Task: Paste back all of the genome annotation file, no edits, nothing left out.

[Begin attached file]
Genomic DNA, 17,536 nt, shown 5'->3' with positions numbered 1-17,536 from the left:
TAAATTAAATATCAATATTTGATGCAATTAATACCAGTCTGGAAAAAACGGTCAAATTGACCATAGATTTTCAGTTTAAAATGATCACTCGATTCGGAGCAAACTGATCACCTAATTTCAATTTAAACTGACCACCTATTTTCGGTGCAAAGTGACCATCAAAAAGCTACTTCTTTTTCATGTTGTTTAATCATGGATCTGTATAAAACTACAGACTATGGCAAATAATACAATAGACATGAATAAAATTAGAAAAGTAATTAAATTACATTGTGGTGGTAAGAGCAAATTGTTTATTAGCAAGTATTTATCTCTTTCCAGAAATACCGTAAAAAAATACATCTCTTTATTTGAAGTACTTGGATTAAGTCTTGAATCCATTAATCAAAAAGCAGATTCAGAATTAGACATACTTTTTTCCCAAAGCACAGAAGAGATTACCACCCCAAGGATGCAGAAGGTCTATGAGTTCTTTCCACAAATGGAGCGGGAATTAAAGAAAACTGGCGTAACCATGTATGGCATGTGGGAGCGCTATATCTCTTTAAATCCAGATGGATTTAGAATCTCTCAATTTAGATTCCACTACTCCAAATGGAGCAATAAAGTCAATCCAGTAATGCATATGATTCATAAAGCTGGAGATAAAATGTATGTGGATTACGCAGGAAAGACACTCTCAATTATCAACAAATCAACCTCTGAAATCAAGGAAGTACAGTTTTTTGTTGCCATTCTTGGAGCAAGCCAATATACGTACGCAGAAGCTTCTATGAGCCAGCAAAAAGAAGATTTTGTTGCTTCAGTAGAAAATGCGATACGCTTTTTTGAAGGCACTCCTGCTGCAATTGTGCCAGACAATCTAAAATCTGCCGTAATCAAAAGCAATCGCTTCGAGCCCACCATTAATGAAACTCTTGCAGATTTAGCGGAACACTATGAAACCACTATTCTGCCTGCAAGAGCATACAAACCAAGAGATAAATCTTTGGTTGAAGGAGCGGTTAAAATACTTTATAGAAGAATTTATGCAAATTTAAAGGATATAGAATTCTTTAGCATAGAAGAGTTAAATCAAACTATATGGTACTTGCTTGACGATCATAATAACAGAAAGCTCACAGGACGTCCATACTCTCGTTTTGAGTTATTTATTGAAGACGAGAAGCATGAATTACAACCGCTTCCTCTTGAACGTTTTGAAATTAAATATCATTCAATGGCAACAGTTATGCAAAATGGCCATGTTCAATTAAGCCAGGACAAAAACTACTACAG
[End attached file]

Genomic DNA, 17,536 nt, shown 5'->3' with positions numbered 1-17,536 from the left:
TAAATTAAATATCAATATTTGATGCAATTAATACCAGTCTGGAAAAAACGGTCAAATTGACCATAGATTTTCAGTTTAAAATGATCACTCGATTCGGAGCAAACTGATCACCTAATTTCAATTTAAACTGACCACCTATTTTCGGTGCAAAGTGACCATCAAAAAGCTACTTCTTTTTCATGTTGTTTAATCATGGATCTGTATAAAACTACAGACTATGGCAAATAATACAATAGACATGAATAAAATTAGAAAAGTAATTAAATTACATTGTGGTGGTAAGAGCAAATTGTTTATTAGCAAGTATTTATCTCTTTCCAGAAATACCGTAAAAAAATACATCTCTTTATTTGAAGTACTTGGATTAAGTCTTGAATCCATTAATCAAAAAGCAGATTCAGAATTAGACATACTTTTTTCCCAAAGCACAGAAGAGATTACCACCCCAAGGATGCAGAAGGTCTATGAGTTCTTTCCACAAATGGAGCGGGAATTAAAGAAAACTGGCGTAACCATGTATGGCATGTGGGAGCGCTATATCTCTTTAAATCCAGATGGATTTAGAATCTCTCAATTTAGATTCCACTACTCCAAATGGAGCAATAAAGTCAATCCAGTAATGCATATGATTCATAAAGCTGGAGATAAAATGTATGTGGATTACGCAGGAAAGACACTCTCAATTATCAACAAATCAACCTCTGAAATCAAGGAAGTACAGTTTTTTGTTGCCATTCTTGGAGCAAGCCAATATACGTACGCAGAAGCTTCTATGAGCCAGCAAAAAGAAGATTTTGTTGCTTCAGTAGAAAATGCGATACGCTTTTTTGAAGGCACTCCTGCTGCAATTGTGCCAGACAATCTAAAATCTGCCGTAATCAAAAGCAATCGCTTCGAGCCCACCATTAATGAAACTCTTGCAGATTTAGCGGAACACTATGAAACCACTATTCTGCCTGCAAGAGCATACAAACCAAGAGATAAATCTTTGGTTGAAGGAGCGGTTAAAATACTTTATAGAAGAATTTATGCAAATTTAAAGGATATAGAATTCTTTAGCATAGAAGAGTTAAATCAAACTATATGGTACTTGCTTGACGATCATAATAACAGAAAGCTCACAGGACGTCCATACTCTCGTTTTGAGTTATTTATTGAAGACGAGAAGCATGAATTACAACCGCTTCCTCTTGAACGTTTTGAAATTAAATATCATTCAATGGCAACAGTTATGCAAAATGGCCATGTTCAATTAAGCCAGGACAAAAACTACTACAG